1. Two weeks ago, I posted about how lawyers can use eBooks for marketing. However, as Amanda Fazani points out at this April 6 post at BloggingTips.com, eBooks are also a great tool for building traffic to your blog, which in turn can generate business for your firm. If you can't come up with topics, Fazani suggests several ideas, including:
- Collect your 10 most popular posts and repackage with a little extra commentary.
- Expand on the concept of your most popular blog post.
- Create a directory of resources which are useful for your target audience.
- Write an FAQ to answer popular questions from readers of your site.
Also, if you're looking for ways to broaden distribution of your eBook, consider the options for distributing articles discussed in this blog post at Stephen Fairley's Rainmaker Institute. Fairley explains that you should submit articles you've written to re-distribution sites like Article Marketer, isnare.com, or SubmitYourArticle.com and there's no reason why you couldn't also submit portions of your eBook to gain further visibility.
2. About six weeks ago, I posted here about how lawyers are using Twitter. Last week, Simon Chester asked that question of his readers at Canadian law blog Slaw.com and some of the responses are illuminating. Also at Slaw.com, I learned that Jim Calloway, Practice Management Advisor of the Oklahoma Bar offers his own take on Twitter in this article, Twitter: The Good, the Bad and The Ugly.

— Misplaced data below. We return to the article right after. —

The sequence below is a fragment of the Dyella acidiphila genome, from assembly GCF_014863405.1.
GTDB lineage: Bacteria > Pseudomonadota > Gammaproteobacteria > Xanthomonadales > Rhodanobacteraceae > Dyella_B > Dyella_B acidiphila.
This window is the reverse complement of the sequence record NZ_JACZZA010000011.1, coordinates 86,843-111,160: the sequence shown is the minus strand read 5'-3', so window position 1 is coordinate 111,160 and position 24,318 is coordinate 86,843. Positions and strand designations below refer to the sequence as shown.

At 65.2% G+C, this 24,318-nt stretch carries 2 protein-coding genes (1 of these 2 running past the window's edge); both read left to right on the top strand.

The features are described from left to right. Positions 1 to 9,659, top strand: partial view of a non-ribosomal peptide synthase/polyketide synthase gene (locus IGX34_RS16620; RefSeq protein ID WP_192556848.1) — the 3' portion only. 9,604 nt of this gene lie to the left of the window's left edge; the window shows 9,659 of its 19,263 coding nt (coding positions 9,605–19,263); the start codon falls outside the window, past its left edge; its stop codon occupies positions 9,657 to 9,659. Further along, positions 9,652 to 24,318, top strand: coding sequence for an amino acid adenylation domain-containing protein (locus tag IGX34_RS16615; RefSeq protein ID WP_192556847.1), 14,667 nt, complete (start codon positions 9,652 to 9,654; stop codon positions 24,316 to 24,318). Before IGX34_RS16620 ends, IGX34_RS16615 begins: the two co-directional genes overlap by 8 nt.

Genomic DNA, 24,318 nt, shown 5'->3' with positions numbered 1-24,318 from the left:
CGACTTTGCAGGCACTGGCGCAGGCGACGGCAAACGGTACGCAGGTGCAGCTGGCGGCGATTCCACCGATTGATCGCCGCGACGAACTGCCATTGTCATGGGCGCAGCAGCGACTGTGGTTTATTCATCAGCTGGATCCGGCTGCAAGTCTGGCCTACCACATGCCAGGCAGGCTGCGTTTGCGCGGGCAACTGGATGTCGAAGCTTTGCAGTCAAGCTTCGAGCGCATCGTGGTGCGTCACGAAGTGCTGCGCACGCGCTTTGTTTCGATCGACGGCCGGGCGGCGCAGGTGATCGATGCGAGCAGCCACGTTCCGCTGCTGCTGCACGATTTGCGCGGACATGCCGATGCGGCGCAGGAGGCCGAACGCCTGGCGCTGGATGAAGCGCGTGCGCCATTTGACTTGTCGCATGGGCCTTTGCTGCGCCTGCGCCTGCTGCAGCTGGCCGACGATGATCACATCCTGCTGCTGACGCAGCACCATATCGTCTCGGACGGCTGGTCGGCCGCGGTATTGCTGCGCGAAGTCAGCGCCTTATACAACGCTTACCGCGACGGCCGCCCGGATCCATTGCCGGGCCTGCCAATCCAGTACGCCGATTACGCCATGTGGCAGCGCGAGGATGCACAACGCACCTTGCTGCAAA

In the meantime, whether lawyers are using Twitter or not, there's no dispute that this social media tool is gaining traction. According to this recent Mac World article:
Twitter traffic is up 700 percent over last year, and it's all thanks to the old-timers. That's according to the latest numbers from ComScore, which says Twitter drew almost 10 million visitors worldwide in February 2009. In the past two months alone, Twitter traffic has grown by 5 million worldwide visitors, while U.S. Twitter traffic accounted for 4 million visitors in February 2009 -- a 1000 percent jump over last year.What's most interesting is that the average age for Twitter users is in the 25- to 54-year-old range, with the over-45 set comprising the bulk of users. So if you're in that age category and previously considered other social media tools too childish, you may want to explore Twitter some more.